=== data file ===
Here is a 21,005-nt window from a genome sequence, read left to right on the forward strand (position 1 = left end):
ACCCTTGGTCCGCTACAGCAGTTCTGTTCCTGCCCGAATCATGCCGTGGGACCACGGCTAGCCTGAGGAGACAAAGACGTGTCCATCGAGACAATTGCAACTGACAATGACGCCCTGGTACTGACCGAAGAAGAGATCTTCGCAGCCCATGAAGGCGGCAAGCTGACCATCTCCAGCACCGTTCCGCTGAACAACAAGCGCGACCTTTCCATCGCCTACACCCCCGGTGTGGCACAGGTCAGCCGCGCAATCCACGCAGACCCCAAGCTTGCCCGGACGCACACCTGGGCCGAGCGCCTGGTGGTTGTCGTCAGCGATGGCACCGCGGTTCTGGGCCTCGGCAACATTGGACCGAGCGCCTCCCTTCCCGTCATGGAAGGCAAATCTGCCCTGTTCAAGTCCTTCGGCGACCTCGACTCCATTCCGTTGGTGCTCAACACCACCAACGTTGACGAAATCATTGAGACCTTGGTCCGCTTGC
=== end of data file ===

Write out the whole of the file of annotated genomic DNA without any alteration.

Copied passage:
Here is a 21,005-nt window from a genome sequence, read left to right on the forward strand (position 1 = left end):
ACCCTTGGTCCGCTACAGCAGTTCTGTTCCTGCCCGAATCATGCCGTGGGACCACGGCTAGCCTGAGGAGACAAAGACGTGTCCATCGAGACAATTGCAACTGACAATGACGCCCTGGTACTGACCGAAGAAGAGATCTTCGCAGCCCATGAAGGCGGCAAGCTGACCATCTCCAGCACCGTTCCGCTGAACAACAAGCGCGACCTTTCCATCGCCTACACCCCCGGTGTGGCACAGGTCAGCCGCGCAATCCACGCAGACCCCAAGCTTGCCCGGACGCACACCTGGGCCGAGCGCCTGGTGGTTGTCGTCAGCGATGGCACCGCGGTTCTGGGCCTCGGCAACATTGGACCGAGCGCCTCCCTTCCCGTCATGGAAGGCAAATCTGCCCTGTTCAAGTCCTTCGGCGACCTCGACTCCATTCCGTTGGTGCTCAACACCACCAACGTTGACGAAATCATTGAGACCTTGGTCCGCTTGC